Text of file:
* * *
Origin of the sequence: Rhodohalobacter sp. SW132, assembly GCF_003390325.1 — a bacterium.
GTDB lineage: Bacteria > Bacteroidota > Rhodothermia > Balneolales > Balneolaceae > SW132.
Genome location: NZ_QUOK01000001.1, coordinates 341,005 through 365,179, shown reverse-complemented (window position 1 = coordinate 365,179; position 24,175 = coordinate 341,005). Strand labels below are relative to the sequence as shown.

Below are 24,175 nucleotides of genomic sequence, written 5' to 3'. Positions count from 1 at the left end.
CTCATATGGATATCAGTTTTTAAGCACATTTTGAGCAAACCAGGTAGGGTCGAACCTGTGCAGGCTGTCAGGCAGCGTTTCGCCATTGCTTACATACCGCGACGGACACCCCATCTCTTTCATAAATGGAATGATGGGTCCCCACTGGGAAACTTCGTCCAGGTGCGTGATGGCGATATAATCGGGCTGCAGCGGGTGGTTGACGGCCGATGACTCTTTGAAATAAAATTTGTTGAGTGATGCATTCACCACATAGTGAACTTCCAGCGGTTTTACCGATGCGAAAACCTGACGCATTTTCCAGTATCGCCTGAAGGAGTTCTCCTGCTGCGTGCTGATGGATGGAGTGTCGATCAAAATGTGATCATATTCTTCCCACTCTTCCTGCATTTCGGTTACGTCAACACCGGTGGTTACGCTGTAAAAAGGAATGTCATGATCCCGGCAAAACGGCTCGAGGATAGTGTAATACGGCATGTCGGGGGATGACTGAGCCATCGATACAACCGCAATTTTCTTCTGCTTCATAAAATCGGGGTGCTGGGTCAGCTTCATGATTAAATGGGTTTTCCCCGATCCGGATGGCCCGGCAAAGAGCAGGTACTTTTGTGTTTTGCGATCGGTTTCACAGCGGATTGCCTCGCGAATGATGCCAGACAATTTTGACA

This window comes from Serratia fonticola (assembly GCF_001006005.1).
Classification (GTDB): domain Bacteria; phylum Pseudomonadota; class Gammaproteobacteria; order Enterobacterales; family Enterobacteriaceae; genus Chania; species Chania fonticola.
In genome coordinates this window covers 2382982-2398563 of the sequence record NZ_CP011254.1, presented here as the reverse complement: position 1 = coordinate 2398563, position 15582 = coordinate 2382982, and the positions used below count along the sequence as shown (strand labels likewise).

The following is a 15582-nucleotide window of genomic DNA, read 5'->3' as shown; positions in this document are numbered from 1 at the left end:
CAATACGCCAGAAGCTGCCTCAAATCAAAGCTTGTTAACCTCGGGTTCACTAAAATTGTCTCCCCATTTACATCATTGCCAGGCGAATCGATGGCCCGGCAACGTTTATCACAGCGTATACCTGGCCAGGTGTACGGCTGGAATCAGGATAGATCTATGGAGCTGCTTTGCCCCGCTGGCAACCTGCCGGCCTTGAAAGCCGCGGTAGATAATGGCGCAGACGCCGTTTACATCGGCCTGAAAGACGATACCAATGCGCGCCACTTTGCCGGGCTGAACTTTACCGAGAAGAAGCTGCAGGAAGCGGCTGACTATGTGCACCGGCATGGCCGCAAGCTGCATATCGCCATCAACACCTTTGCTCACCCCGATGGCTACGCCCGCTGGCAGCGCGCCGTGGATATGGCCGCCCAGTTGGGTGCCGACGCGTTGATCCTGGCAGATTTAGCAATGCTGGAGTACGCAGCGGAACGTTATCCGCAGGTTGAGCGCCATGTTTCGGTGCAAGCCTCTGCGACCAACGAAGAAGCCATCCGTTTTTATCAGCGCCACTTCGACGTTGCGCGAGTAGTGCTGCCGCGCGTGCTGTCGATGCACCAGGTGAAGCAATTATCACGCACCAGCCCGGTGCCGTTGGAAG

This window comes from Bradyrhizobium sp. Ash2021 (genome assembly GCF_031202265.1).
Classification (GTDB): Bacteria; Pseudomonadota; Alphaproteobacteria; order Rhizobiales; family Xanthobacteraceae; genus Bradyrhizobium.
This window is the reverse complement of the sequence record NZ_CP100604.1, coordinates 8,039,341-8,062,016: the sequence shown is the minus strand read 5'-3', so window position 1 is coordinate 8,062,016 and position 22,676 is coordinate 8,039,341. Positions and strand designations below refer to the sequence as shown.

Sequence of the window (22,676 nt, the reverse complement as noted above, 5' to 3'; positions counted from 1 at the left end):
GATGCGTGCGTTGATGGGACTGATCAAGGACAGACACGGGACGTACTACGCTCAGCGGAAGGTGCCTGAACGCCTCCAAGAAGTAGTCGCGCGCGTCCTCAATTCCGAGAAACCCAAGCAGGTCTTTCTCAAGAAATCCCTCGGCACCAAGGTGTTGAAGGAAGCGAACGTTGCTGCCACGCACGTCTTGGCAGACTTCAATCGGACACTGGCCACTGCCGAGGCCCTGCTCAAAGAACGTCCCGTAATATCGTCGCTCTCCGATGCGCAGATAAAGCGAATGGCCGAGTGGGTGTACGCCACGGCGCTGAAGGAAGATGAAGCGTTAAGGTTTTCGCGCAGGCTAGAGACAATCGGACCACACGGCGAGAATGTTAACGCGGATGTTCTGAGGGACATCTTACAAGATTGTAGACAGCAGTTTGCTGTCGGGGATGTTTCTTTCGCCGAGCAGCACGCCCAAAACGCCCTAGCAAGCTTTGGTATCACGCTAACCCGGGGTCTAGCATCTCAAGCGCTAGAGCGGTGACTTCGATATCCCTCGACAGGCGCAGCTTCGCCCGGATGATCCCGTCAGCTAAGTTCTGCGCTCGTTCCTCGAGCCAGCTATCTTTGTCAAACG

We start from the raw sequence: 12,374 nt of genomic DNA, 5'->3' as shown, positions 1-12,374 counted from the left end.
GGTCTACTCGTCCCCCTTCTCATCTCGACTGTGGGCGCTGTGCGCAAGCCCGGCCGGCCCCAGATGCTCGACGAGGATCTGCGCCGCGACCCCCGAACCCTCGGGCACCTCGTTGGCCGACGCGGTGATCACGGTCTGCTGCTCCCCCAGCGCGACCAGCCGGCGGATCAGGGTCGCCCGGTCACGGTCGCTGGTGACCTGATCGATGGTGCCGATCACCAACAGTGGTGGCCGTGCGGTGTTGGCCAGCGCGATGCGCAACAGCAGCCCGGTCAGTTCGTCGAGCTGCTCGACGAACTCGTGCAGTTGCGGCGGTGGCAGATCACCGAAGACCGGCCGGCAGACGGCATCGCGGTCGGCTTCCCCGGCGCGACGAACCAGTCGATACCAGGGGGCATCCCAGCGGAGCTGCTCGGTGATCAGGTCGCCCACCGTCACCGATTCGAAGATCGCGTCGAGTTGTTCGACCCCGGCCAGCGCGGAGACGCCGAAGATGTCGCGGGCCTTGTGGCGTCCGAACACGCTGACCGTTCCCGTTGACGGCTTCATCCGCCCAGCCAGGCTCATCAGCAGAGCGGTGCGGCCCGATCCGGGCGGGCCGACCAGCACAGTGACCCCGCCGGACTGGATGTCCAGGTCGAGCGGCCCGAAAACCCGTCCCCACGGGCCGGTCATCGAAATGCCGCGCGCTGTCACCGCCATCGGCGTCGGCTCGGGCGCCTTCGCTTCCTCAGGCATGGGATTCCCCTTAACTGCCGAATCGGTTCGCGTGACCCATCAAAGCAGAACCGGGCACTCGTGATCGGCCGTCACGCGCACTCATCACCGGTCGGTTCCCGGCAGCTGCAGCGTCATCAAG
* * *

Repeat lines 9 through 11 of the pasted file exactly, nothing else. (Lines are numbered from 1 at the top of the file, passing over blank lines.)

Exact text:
The following is a 15582-nucleotide window of genomic DNA, read 5'->3' as shown; positions in this document are numbered from 1 at the left end:
CAATACGCCAGAAGCTGCCTCAAATCAAAGCTTGTTAACCTCGGGTTCACTAAAATTGTCTCCCCATTTACATCATTGCCAGGCGAATCGATGGCCCGGCAACGTTTATCACAGCGTATACCTGGCCAGGTGTACGGCTGGAATCAGGATAGATCTATGGAGCTGCTTTGCCCCGCTGGCAACCTGCCGGCCTTGAAAGCCGCGGTAGATAATGGCGCAGACGCCGTTTACATCGGCCTGAAAGACGATACCAATGCGCGCCACTTTGCCGGGCTGAACTTTACCGAGAAGAAGCTGCAGGAAGCGGCTGACTATGTGCACCGGCATGGCCGCAAGCTGCATATCGCCATCAACACCTTTGCTCACCCCGATGGCTACGCCCGCTGGCAGCGCGCCGTGGATATGGCCGCCCAGTTGGGTGCCGACGCGTTGATCCTGGCAGATTTAGCAATGCTGGAGTACGCAGCGGAACGTTATCCGCAGGTTGAGCGCCATGTTTCGGTGCAAGCCTCTGCGACCAACGAAGAAGCCATCCGTTTTTATCAGCGCCACTTCGACGTTGCGCGAGTAGTGCTGCCGCGCGTGCTGTCGATGCACCAGGTGAAGCAATTATCACGCACCAGCCCGGTGCCGTTGGAAG

This window comes from Bradyrhizobium sp. Ash2021 (genome assembly GCF_031202265.1).